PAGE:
State police also checking in on sex offenders

RICHMOND, Va. (WAVY) – Planning to celebrate Halloween?

The Virginia State Police wants you to be safe and take everyone’s safety into account, especially children out in Hampton Roads neighborhoods.

Halloween night, it says, is one of the deadliest of the year due to impaired drivers, with 1,454 crashes, 10 deaths and 652 injuries last Halloween, two of those deaths coming in alcohol-related crashes.

Related: 2022 Trick or Treating & Halloween guide

If planning to party, it wants you to remember the following:

  • Plan a safe way home before the party starts
  • Designate a sober driver and give that person your keys before drinking
  • If impaired, use a taxi, call a sober friend or family member, or use public transportation to get home safely
  • If you see a drunk driver on the road, call Virginia State Police by dialing #77 on your smartphone

State Police also caution parents and guardians to check the Virginia Sex Offender and Crimes Against Minors Registry to find relevant addresses of convicted sex offenders who could be living or working in their neighborhoods.

Its sex offender investigative unit is working with the Virginia Department of Corrections Probation and Parole to check on supervised sex offenders. If a sex offender is on supervision, they may not be allowed to take part in trick-or-treat activities, meaning their porch lights must be turned off and they cannot open the door to trick-or-treaters. The restriction applies only if the offender’s conditions of probation or parole do not allow contact with children.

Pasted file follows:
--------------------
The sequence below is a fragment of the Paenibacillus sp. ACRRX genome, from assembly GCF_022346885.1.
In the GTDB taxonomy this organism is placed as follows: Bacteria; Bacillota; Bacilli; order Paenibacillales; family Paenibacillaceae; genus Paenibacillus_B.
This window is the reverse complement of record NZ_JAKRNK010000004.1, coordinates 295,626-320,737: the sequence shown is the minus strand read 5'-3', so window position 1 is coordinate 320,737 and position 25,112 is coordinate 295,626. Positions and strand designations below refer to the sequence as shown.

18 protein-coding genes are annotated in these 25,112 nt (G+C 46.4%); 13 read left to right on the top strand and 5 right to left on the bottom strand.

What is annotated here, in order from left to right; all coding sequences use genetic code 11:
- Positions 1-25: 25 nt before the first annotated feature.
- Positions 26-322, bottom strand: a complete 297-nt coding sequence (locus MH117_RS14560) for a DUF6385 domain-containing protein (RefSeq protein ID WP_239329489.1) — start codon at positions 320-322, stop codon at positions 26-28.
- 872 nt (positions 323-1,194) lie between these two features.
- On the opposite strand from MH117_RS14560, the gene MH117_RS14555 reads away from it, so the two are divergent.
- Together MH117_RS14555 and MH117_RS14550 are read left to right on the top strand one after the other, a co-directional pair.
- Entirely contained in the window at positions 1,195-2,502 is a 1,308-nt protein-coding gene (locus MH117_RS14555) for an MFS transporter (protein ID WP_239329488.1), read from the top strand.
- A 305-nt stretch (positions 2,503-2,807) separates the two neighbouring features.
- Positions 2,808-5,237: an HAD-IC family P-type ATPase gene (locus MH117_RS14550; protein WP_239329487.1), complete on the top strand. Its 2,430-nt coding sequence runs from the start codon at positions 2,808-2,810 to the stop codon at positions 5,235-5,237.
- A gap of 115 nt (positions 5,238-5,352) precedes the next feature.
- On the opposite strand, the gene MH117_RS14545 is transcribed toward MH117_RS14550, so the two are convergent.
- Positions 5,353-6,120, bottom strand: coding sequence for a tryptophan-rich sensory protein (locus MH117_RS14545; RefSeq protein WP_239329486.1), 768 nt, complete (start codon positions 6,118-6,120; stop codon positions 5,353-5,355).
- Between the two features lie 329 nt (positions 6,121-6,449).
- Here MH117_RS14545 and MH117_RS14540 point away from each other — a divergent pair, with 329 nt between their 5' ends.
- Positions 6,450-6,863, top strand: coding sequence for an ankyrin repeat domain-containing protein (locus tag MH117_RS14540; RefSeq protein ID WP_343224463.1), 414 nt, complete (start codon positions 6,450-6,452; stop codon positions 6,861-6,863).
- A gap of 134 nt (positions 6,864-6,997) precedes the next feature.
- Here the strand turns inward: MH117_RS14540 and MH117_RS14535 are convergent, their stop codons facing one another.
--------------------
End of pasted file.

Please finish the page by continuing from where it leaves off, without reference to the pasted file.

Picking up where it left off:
Anyone out on the roads are asked to slow down and stay alert for children, especially in residential areas and parking lots. State Police say children have a greater chance of being hit by a car on Halloween than on any other day of the year.

The American Academy of Pediatrics, the Centers for Disease Control and Prevention and the National Safety Council have the following safety tips:

  • Use flashlights and glowsticks to remain visible
  • Stay on sidewalks, and avoid crossing yards.
  • Cross streets at the corner, use crosswalks (where they exist), and do not cross between parked cars.
  • Remind children to look left, right, and left again before crossing the street and walking among vehicles in a parking lot.
  • Stop at all corners and stay together in a group before crossing.
  • Wear clothing that is bright and flame retardant.
  • Fasten reflective tape to costumes and trick-or-treat bags for greater visibility
  • Consider using non-toxic face paint instead of masks. (Masks can obstruct a child’s vision.)
  • Avoid wearing hats that will slide over their eyes.
  • Avoid wearing long, baggy, or loose costumes or oversized shoes (to prevent tripping).
  • Have children get in and out of vehicles on the curb side, not on the traffic side.
  • Law enforcement authorities should be notified immediately of any suspicious activity.